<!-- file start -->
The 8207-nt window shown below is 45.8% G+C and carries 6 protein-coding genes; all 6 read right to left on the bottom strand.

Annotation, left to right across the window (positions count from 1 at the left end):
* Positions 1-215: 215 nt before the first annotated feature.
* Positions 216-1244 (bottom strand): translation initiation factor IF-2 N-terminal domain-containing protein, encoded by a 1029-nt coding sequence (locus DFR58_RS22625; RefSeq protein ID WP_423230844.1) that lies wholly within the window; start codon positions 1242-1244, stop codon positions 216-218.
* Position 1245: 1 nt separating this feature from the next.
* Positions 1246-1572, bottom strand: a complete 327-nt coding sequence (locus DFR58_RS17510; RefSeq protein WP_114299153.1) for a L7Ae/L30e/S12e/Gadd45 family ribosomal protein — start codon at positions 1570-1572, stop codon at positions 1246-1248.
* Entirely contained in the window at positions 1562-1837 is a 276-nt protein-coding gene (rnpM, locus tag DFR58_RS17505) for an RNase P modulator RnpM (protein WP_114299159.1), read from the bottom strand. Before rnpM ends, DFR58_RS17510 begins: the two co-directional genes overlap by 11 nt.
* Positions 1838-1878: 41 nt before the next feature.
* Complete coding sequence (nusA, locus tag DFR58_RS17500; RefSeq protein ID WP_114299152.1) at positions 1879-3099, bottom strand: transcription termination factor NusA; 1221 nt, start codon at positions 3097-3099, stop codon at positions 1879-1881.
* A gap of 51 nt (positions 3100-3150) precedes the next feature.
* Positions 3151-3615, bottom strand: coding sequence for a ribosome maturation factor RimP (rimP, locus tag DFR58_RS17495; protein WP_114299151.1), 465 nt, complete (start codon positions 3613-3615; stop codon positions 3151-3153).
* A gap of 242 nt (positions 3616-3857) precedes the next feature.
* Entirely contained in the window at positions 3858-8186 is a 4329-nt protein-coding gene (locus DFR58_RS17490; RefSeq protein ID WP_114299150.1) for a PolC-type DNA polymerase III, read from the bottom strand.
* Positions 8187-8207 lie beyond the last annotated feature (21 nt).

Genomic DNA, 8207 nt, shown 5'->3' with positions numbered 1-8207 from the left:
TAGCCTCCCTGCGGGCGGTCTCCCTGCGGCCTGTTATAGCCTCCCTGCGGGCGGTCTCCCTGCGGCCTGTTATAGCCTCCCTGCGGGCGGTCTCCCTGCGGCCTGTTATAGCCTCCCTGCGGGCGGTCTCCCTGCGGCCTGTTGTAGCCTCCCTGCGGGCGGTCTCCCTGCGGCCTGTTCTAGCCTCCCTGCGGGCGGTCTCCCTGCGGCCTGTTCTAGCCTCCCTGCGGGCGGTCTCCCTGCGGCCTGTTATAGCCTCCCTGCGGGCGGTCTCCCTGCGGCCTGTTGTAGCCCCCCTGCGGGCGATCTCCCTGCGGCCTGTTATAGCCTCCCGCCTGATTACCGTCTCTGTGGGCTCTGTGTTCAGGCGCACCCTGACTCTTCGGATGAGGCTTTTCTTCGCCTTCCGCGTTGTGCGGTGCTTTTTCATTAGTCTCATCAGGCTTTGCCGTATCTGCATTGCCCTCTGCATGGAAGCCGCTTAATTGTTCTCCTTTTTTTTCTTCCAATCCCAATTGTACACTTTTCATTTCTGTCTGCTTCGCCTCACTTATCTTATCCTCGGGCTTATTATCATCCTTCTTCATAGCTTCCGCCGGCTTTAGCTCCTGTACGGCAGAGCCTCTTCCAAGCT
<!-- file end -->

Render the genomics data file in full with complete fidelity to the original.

The 8207-nt window shown below is 45.8% G+C and carries 6 protein-coding genes; all 6 read right to left on the bottom strand.

Annotation, left to right across the window (positions count from 1 at the left end):
* Positions 1-215: 215 nt before the first annotated feature.
* Positions 216-1244 (bottom strand): translation initiation factor IF-2 N-terminal domain-containing protein, encoded by a 1029-nt coding sequence (locus DFR58_RS22625; RefSeq protein ID WP_423230844.1) that lies wholly within the window; start codon positions 1242-1244, stop codon positions 216-218.
* Position 1245: 1 nt separating this feature from the next.
* Positions 1246-1572, bottom strand: a complete 327-nt coding sequence (locus DFR58_RS17510; RefSeq protein WP_114299153.1) for a L7Ae/L30e/S12e/Gadd45 family ribosomal protein — start codon at positions 1570-1572, stop codon at positions 1246-1248.
* Entirely contained in the window at positions 1562-1837 is a 276-nt protein-coding gene (rnpM, locus tag DFR58_RS17505) for an RNase P modulator RnpM (protein WP_114299159.1), read from the bottom strand. Before rnpM ends, DFR58_RS17510 begins: the two co-directional genes overlap by 11 nt.
* Positions 1838-1878: 41 nt before the next feature.
* Complete coding sequence (nusA, locus tag DFR58_RS17500; RefSeq protein ID WP_114299152.1) at positions 1879-3099, bottom strand: transcription termination factor NusA; 1221 nt, start codon at positions 3097-3099, stop codon at positions 1879-1881.
* A gap of 51 nt (positions 3100-3150) precedes the next feature.
* Positions 3151-3615, bottom strand: coding sequence for a ribosome maturation factor RimP (rimP, locus tag DFR58_RS17495; protein WP_114299151.1), 465 nt, complete (start codon positions 3613-3615; stop codon positions 3151-3153).
* A gap of 242 nt (positions 3616-3857) precedes the next feature.
* Entirely contained in the window at positions 3858-8186 is a 4329-nt protein-coding gene (locus DFR58_RS17490; RefSeq protein ID WP_114299150.1) for a PolC-type DNA polymerase III, read from the bottom strand.
* Positions 8187-8207 lie beyond the last annotated feature (21 nt).

Genomic DNA, 8207 nt, shown 5'->3' with positions numbered 1-8207 from the left:
TAGCCTCCCTGCGGGCGGTCTCCCTGCGGCCTGTTATAGCCTCCCTGCGGGCGGTCTCCCTGCGGCCTGTTATAGCCTCCCTGCGGGCGGTCTCCCTGCGGCCTGTTATAGCCTCCCTGCGGGCGGTCTCCCTGCGGCCTGTTGTAGCCTCCCTGCGGGCGGTCTCCCTGCGGCCTGTTCTAGCCTCCCTGCGGGCGGTCTCCCTGCGGCCTGTTCTAGCCTCCCTGCGGGCGGTCTCCCTGCGGCCTGTTATAGCCTCCCTGCGGGCGGTCTCCCTGCGGCCTGTTGTAGCCCCCCTGCGGGCGATCTCCCTGCGGCCTGTTATAGCCTCCCGCCTGATTACCGTCTCTGTGGGCTCTGTGTTCAGGCGCACCCTGACTCTTCGGATGAGGCTTTTCTTCGCCTTCCGCGTTGTGCGGTGCTTTTTCATTAGTCTCATCAGGCTTTGCCGTATCTGCATTGCCCTCTGCATGGAAGCCGCTTAATTGTTCTCCTTTTTTTTCTTCCAATCCCAATTGTACACTTTTCATTTCTGTCTGCTTCGCCTCACTTATCTTATCCTCGGGCTTATTATCATCCTTCTTCATAGCTTCCGCCGGCTTTAGCTCCTGTACGGCAGAGCCTCTTCCAAGCT